Just listening to the recorded conversations I had with my Instructor gives me a headache. Everything about him was big and loud. He had big hands with a tumor the size of a grape growing on one digit. He was articulate and you could tell he came from one of those families where both parents were educated and they associated with others of similar backgrounds. He graduated from Princeton and worked for a brief time on Wall Street. He moved to Los Angeles and started writing specs. He eventually sold a script enabling him to kick down a door and land him a job as a story editor for a short-lived sitcom. For fourteen years he wrote and sold scripts that never made it to production. Discouraged with the whole Hollywood scene, he packed up and moved back East. He got an idea for a story while sitting in the Barber’s chair listening to some guys reminisce about the year their high school’s football team captured the state title. What made the story even more dramatic was that the coach was African-American. The icing on the cake was that the coach won with an integrated football team, a feat unheard of in the late 60’s and early 70’s.
His script landed on the desk of one of the top producers in Hollywood who happened to love sports themed movies. Even with his backing the script appeared as though it wasn’t going anywhere. Hollywood studio heads only green light one inspirational story a year. They eventually got the movie into production and it became a hit, grossing over 100 million dollars at the box office. The message was its appeal. The script was compelling bringing even the President at the time to tears.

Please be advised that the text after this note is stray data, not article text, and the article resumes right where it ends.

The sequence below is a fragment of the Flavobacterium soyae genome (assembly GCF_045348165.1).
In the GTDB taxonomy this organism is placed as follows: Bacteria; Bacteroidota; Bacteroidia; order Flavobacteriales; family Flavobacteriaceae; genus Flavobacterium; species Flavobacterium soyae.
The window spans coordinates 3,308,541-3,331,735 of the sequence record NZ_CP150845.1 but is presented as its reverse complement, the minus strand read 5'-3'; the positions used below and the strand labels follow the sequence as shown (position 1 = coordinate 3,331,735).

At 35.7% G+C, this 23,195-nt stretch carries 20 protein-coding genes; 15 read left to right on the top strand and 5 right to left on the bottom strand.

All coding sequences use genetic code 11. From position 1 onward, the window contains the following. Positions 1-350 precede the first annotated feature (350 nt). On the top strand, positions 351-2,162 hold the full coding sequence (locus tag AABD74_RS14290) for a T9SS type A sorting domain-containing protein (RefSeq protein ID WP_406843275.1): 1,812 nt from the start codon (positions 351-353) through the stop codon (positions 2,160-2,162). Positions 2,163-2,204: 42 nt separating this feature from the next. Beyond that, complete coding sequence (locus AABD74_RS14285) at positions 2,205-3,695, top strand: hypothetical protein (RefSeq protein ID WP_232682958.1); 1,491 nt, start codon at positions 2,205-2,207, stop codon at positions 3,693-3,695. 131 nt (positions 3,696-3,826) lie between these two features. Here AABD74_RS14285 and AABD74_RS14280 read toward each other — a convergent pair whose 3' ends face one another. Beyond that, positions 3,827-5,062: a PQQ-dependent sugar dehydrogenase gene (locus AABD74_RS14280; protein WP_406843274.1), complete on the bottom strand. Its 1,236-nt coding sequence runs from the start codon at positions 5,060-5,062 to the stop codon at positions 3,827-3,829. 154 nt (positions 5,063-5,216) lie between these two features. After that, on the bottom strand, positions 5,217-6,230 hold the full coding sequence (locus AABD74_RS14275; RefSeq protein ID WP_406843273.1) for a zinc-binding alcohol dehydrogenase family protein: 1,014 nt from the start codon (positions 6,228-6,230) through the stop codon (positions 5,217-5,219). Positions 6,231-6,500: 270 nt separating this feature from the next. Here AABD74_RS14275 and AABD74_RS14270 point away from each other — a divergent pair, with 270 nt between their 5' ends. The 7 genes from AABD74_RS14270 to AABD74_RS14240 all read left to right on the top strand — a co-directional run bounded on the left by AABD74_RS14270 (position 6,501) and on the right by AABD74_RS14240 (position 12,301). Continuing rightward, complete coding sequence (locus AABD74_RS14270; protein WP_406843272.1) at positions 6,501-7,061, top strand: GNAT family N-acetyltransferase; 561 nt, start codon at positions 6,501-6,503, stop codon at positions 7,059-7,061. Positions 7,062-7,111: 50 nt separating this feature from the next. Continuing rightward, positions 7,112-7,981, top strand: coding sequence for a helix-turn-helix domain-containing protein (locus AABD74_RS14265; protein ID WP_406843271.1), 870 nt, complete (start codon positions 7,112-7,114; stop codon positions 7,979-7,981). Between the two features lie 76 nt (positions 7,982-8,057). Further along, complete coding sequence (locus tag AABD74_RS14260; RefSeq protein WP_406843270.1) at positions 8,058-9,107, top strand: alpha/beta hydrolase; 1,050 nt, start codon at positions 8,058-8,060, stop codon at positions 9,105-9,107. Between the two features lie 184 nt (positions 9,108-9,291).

I look over my notes and try to make sense of his writing. He can’t understand his own cryptic markings yet he expects me to decipher them. I work until my words cross up and none of what I typed made sense.
My phone rings. It’s Jeremiah.
I answer by the third ring. “Hey you.” My computer clock reads 8:30 p.m.
“I was thinking about earlier today. I told my co-workers that I had a date with an angel.” Even over the phone I can sense he’s smiling.
“I was thinking about you too. I loaded the pictures on my computer. They look very nice.”
“I wish you were here right now.”
I wished I were there too, but not tonight.
“If I were there tell me what you would do?”
“You sure you want to go there with me?”
The ice has melted and the water is steaming.
“Let’s go there.”
“If you were here I’d take off your shoes and massage your feet.”
“I’d massaged those beautiful calves of yours in a slow circular motion and work my way up to your thighs.”